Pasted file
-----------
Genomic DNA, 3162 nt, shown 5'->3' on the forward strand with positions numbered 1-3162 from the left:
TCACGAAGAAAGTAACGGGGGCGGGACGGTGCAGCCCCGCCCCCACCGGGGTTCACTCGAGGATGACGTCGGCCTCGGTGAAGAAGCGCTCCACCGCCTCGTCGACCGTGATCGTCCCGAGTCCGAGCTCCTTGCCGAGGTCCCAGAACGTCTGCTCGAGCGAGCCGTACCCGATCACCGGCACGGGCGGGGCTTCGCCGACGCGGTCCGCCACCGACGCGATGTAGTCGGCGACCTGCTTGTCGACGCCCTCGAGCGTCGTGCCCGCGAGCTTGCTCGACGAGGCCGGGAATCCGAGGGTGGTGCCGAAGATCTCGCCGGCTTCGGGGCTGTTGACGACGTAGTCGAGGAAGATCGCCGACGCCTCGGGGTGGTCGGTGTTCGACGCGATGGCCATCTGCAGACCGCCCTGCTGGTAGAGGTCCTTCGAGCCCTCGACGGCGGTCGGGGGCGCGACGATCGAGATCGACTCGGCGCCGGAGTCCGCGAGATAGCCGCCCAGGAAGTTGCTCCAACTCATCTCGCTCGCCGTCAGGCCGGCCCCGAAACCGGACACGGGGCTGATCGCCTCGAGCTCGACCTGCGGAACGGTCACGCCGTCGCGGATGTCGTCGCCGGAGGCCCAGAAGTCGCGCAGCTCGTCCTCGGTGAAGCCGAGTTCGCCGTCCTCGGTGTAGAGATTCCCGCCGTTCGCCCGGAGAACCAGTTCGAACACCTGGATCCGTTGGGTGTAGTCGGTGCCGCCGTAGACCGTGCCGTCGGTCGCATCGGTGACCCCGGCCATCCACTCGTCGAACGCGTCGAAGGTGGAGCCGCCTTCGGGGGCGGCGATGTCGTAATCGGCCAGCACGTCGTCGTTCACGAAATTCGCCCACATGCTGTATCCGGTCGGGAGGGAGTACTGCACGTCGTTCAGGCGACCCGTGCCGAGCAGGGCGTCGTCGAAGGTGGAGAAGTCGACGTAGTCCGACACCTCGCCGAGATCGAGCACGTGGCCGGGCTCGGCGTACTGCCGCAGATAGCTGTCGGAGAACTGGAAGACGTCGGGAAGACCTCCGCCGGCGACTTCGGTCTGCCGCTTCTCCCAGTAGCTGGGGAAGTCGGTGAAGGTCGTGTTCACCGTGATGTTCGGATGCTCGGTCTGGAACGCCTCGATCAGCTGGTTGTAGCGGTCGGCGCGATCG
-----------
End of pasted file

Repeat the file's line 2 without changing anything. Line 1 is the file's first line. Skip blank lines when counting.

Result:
TCACGAAGAAAGTAACGGGGGCGGGACGGTGCAGCCCCGCCCCCACCGGGGTTCACTCGAGGATGACGTCGGCCTCGGTGAAGAAGCGCTCCACCGCCTCGTCGACCGTGATCGTCCCGAGTCCGAGCTCCTTGCCGAGGTCCCAGAACGTCTGCTCGAGCGAGCCGTACCCGATCACCGGCACGGGCGGGGCTTCGCCGACGCGGTCCGCCACCGACGCGATGTAGTCGGCGACCTGCTTGTCGACGCCCTCGAGCGTCGTGCCCGCGAGCTTGCTCGACGAGGCCGGGAATCCGAGGGTGGTGCCGAAGATCTCGCCGGCTTCGGGGCTGTTGACGACGTAGTCGAGGAAGATCGCCGACGCCTCGGGGTGGTCGGTGTTCGACGCGATGGCCATCTGCAGACCGCCCTGCTGGTAGAGGTCCTTCGAGCCCTCGACGGCGGTCGGGGGCGCGACGATCGAGATCGACTCGGCGCCGGAGTCCGCGAGATAGCCGCCCAGGAAGTTGCTCCAACTCATCTCGCTCGCCGTCAGGCCGGCCCCGAAACCGGACACGGGGCTGATCGCCTCGAGCTCGACCTGCGGAACGGTCACGCCGTCGCGGATGTCGTCGCCGGAGGCCCAGAAGTCGCGCAGCTCGTCCTCGGTGAAGCCGAGTTCGCCGTCCTCGGTGTAGAGATTCCCGCCGTTCGCCCGGAGAACCAGTTCGAACACCTGGATCCGTTGGGTGTAGTCGGTGCCGCCGTAGACCGTGCCGTCGGTCGCATCGGTGACCCCGGCCATCCACTCGTCGAACGCGTCGAAGGTGGAGCCGCCTTCGGGGGCGGCGATGTCGTAATCGGCCAGCACGTCGTCGTTCACGAAATTCGCCCACATGCTGTATCCGGTCGGGAGGGAGTACTGCACGTCGTTCAGGCGACCCGTGCCGAGCAGGGCGTCGTCGAAGGTGGAGAAGTCGACGTAGTCCGACACCTCGCCGAGATCGAGCACGTGGCCGGGCTCGGCGTACTGCCGCAGATAGCTGTCGGAGAACTGGAAGACGTCGGGAAGACCTCCGCCGGCGACTTCGGTCTGCCGCTTCTCCCAGTAGCTGGGGAAGTCGGTGAAGGTCGTGTTCACCGTGATGTTCGGATGCTCGGTCTGGAACGCCTCGATCAGCTGGTTGTAGCGGTCGGCGCGATCG